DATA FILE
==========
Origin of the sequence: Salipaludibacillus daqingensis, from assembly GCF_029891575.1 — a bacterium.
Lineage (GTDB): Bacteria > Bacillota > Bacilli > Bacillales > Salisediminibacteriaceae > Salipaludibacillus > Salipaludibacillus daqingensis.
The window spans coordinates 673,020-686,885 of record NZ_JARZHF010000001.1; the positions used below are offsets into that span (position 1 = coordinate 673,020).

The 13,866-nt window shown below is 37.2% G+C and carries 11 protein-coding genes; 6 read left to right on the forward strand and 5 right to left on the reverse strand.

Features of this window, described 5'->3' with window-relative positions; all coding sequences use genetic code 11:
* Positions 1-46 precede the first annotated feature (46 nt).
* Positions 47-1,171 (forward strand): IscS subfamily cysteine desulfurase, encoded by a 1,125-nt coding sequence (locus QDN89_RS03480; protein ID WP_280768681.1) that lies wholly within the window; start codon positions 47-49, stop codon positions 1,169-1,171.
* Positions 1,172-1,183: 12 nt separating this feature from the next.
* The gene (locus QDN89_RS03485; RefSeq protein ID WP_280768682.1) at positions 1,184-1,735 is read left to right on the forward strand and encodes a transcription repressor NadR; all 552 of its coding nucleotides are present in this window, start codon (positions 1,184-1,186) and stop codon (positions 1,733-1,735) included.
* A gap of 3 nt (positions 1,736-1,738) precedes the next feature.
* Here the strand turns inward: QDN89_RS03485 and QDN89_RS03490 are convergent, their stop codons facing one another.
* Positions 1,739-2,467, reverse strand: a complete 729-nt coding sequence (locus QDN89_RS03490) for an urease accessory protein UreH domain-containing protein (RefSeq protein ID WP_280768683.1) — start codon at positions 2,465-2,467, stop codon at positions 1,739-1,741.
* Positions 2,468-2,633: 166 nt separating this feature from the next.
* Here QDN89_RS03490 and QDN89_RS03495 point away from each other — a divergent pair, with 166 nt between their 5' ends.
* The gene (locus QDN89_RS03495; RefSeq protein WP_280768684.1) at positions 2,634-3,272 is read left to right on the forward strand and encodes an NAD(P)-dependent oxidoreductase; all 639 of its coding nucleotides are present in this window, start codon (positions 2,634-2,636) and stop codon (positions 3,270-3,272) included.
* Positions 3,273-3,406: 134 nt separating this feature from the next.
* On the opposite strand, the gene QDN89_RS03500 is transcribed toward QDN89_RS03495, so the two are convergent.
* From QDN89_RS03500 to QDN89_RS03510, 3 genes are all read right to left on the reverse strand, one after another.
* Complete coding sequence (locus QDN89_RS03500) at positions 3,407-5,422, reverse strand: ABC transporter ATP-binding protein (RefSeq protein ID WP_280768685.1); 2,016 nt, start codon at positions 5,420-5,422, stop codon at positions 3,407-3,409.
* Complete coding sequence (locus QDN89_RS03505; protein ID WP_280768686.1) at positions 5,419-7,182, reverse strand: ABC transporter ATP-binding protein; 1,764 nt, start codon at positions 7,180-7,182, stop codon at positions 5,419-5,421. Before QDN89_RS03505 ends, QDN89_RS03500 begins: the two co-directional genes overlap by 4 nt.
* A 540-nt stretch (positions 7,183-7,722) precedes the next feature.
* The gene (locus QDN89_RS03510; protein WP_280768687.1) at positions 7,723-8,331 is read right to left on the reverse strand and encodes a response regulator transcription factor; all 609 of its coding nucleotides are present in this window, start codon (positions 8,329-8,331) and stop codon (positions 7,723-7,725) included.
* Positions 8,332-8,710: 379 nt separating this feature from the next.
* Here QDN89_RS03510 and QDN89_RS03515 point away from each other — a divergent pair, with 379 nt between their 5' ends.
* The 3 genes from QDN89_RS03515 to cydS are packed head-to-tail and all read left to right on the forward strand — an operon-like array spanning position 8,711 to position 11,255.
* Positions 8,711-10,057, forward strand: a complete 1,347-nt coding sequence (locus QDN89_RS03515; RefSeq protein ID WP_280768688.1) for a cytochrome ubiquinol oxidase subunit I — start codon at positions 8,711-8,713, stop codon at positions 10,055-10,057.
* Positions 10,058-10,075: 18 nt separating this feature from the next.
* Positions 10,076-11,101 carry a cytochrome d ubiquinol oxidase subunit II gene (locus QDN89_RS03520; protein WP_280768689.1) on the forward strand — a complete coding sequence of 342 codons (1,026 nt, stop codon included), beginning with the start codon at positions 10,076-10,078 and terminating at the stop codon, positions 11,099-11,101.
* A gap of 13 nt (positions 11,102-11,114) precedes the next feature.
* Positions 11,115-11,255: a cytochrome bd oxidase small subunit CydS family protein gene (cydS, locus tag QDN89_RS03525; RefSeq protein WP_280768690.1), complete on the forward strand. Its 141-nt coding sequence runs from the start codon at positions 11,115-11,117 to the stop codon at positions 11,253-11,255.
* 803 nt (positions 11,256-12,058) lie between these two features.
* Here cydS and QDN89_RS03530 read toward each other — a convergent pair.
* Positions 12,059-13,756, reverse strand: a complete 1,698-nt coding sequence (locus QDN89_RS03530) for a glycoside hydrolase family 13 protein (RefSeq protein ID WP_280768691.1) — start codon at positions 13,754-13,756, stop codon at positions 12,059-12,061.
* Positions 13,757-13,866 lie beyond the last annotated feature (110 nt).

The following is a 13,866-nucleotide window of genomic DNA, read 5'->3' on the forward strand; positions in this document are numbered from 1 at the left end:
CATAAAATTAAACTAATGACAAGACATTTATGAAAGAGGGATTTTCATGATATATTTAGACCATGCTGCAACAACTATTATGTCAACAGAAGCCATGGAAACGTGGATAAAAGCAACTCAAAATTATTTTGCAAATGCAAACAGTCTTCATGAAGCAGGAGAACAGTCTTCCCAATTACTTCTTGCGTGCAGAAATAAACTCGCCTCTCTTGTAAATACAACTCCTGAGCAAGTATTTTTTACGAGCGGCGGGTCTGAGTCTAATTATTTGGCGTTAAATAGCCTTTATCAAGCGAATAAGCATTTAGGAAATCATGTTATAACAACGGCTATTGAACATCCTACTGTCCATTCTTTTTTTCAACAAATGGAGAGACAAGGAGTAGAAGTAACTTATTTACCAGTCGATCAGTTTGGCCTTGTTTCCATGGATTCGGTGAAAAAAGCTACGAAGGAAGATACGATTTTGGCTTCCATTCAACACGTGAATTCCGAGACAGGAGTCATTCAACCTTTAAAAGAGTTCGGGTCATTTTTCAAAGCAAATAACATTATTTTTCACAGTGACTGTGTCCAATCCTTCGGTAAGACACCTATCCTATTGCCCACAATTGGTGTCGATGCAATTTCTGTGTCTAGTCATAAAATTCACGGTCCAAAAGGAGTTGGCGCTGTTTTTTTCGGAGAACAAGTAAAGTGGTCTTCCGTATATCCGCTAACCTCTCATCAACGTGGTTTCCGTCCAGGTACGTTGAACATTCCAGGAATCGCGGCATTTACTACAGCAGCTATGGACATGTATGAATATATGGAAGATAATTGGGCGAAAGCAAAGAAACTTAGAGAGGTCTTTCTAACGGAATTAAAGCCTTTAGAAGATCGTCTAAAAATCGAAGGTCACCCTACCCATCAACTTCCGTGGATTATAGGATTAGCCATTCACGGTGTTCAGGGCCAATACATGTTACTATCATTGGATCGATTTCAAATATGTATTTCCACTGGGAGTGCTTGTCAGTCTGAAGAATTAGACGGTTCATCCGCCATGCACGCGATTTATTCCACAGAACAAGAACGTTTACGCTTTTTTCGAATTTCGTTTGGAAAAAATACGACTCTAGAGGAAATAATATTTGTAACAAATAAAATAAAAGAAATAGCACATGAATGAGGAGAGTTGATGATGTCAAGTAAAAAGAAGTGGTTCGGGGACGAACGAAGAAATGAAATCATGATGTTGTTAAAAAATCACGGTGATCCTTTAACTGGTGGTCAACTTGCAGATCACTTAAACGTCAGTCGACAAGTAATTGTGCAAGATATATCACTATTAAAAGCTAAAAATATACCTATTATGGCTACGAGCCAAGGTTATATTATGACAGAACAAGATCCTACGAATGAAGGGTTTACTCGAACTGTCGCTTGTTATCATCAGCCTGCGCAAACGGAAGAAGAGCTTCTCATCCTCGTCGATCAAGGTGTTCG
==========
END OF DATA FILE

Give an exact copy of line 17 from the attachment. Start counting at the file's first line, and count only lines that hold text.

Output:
* On the opposite strand, the gene QDN89_RS03500 is transcribed toward QDN89_RS03495, so the two are convergent.